Philly’s rent relief program gets new funding. It won’t last long
The money is expected to last two weeks and help hundreds of households.
Philadelphia is preparing to distribute what may be its final tranche of public funding for its touted Emergency Rental Assistance Program, an initiative launched nearly two years ago to help renters and landlords financially burdened by the coronavirus pandemic.
The city recently received $8.3 million from the U.S. Department of Treasury. A few days later, the Pennsylvania Department of Human Services distributed another $9 million to the city. That money was reallocated after the state collected unspent rental assistance dollars from counties across the commonwealth.
“This accounts for all the funds we are currently expecting to receive from the state and federal governments for Phase 4,” said Jamila Davis, a spokesperson for the Philadelphia Housing Development Corporation, the nonprofit managing the program.
It’s unclear if more money is coming.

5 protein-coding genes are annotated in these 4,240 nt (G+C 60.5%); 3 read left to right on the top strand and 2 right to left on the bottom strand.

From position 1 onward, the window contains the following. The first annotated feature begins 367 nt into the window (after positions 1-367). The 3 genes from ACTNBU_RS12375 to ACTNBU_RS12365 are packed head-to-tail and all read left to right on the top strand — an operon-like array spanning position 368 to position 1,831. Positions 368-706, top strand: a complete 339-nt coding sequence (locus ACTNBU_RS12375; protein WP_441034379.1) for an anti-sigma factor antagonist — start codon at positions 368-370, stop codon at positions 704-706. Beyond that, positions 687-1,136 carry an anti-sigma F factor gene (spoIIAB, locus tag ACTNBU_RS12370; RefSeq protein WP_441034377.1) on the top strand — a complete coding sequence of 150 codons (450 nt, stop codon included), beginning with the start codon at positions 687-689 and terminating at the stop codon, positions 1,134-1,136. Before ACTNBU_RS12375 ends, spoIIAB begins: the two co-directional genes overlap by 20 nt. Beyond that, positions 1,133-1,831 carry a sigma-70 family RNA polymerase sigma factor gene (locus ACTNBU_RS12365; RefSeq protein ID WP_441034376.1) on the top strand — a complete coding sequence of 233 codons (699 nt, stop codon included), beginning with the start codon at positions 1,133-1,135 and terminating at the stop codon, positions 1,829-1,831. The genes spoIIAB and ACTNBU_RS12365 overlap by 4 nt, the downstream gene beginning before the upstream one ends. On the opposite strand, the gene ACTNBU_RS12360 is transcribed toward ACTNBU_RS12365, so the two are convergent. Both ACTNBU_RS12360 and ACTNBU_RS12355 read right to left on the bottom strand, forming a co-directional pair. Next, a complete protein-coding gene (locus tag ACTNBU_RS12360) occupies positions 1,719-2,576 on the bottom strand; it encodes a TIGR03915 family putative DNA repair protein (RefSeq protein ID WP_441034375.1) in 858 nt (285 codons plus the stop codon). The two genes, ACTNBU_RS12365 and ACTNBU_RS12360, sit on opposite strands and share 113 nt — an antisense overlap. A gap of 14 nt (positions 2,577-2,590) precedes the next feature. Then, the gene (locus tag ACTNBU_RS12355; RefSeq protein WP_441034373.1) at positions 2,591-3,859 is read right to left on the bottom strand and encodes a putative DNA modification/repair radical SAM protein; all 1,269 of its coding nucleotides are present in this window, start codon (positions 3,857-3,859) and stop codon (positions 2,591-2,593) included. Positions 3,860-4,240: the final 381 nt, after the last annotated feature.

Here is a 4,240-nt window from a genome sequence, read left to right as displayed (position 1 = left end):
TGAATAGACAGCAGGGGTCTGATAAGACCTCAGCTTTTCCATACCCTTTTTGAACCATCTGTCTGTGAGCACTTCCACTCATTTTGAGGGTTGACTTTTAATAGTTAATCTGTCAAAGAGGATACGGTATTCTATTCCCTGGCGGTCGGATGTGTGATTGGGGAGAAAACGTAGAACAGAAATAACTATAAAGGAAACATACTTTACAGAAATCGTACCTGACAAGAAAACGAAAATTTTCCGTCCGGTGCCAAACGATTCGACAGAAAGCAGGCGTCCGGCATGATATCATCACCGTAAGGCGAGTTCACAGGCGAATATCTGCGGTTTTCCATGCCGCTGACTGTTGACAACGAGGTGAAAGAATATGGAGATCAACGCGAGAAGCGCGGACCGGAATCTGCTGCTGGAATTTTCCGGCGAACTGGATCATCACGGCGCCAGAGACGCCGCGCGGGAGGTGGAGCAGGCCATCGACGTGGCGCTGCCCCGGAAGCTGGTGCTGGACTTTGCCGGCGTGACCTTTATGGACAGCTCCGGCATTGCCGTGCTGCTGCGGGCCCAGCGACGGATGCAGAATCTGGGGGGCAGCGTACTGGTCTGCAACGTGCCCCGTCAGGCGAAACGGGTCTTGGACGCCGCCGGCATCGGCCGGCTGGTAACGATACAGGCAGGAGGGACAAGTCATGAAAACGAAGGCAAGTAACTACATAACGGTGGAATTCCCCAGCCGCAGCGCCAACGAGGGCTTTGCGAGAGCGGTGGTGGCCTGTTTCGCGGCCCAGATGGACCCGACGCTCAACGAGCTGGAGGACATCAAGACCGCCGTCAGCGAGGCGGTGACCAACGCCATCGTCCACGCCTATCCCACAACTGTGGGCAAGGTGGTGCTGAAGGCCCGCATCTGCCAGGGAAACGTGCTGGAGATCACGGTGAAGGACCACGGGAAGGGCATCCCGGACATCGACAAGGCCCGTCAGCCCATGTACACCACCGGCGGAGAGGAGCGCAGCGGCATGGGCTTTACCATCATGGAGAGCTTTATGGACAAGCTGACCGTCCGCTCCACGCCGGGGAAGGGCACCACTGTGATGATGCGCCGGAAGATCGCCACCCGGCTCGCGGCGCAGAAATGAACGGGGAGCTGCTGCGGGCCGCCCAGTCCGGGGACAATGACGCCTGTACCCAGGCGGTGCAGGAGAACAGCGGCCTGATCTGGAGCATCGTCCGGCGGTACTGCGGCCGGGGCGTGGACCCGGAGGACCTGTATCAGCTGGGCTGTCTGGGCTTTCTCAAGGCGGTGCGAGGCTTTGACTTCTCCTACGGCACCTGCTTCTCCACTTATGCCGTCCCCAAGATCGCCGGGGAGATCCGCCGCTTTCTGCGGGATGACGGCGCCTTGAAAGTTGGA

“I’m not expecting more, but I’m asking and hoping for more,” said PHDC president David Thomas, adding that he’s actively pressing lawmakers, as well as state and federal partners.
The additional $17.3 million in funding, first reported by Axios, comes nearly two months after the city shut down the program due to a lack of new funding. It’s expected to last two weeks and help roughly 2,300 households, according to a city dashboard.
Davis said the new funding will go to approved applicants, with priority going to families participating in the city’s Eviction Diversion Program, a pandemic-inspired alternative to landlord-tenant court credited with keeping thousands of residents in their homes while dramatically reducing the number of eviction proceedings. Families at risk of lockout will also be prioritized, she said.
Last fall, the city asked the state and treasury for a combined $485 million for the program. PHDC received more than 80,000 applications during the latest phase of the initiative, which is providing households with assistance for rent and utilities. Nearly 25,000 of them have yet to be reviewed.
Since launching in May 2020, the program has distributed more than $253 million to nearly 40,000 households.
WHYY is one of over 20 news organizations producing Broke in Philly, a collaborative reporting project on solutions to poverty and the city’s push towards economic justice. Follow us at @BrokeInPhilly.
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